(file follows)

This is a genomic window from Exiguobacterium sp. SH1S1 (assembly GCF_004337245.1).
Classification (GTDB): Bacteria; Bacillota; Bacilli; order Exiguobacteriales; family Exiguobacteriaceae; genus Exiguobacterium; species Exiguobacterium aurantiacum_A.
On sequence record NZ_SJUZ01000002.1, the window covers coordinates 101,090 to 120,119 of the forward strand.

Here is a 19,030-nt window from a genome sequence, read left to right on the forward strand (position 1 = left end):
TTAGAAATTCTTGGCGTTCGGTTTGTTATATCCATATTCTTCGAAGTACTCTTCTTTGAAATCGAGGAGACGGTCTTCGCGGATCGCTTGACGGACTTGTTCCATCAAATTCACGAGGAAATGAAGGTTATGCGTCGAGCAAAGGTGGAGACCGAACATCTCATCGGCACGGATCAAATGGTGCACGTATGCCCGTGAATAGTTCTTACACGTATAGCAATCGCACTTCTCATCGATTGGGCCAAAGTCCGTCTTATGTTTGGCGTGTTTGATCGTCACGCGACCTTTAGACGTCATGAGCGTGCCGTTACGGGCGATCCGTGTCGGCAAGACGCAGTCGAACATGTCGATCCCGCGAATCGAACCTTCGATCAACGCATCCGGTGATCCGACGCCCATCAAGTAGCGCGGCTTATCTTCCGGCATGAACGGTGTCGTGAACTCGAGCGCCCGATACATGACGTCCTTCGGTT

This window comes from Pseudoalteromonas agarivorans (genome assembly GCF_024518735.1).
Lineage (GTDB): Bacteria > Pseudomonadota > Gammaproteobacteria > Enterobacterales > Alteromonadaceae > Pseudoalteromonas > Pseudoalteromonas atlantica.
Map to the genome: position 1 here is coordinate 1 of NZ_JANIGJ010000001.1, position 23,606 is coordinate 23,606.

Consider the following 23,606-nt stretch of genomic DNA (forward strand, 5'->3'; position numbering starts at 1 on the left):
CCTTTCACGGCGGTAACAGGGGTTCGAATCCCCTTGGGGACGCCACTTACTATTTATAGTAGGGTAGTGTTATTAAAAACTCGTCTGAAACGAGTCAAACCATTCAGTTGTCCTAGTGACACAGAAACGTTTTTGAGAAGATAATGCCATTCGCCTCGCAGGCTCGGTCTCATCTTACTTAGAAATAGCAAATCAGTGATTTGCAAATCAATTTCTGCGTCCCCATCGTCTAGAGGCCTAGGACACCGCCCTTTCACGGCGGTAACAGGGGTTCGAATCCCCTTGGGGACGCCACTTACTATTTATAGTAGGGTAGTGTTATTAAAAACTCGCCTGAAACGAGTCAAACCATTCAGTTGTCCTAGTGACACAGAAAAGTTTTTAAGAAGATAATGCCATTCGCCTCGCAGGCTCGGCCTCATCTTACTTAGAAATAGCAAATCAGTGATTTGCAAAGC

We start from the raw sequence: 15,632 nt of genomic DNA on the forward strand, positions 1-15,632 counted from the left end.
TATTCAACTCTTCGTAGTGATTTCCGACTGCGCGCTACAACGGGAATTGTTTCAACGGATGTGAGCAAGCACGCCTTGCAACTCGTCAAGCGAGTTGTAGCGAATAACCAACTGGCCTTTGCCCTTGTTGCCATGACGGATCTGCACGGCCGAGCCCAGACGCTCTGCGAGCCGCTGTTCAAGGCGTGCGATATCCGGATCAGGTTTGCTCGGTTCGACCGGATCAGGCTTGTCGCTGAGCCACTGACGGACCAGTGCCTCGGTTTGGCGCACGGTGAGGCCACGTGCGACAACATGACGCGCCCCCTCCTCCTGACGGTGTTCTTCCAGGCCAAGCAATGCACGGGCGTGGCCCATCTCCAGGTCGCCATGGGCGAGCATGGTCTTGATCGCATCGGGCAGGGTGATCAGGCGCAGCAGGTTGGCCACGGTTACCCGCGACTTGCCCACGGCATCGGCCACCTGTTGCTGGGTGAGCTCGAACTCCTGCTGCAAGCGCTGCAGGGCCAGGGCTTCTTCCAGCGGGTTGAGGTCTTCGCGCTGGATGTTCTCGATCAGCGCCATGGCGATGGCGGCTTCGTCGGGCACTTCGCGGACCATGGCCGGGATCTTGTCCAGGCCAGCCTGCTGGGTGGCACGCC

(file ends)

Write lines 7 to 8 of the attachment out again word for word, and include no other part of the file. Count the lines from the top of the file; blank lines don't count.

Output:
Lineage (GTDB): Bacteria > Pseudomonadota > Gammaproteobacteria > Enterobacterales > Alteromonadaceae > Pseudoalteromonas > Pseudoalteromonas atlantica.
Map to the genome: position 1 here is coordinate 1 of NZ_JANIGJ010000001.1, position 23,606 is coordinate 23,606.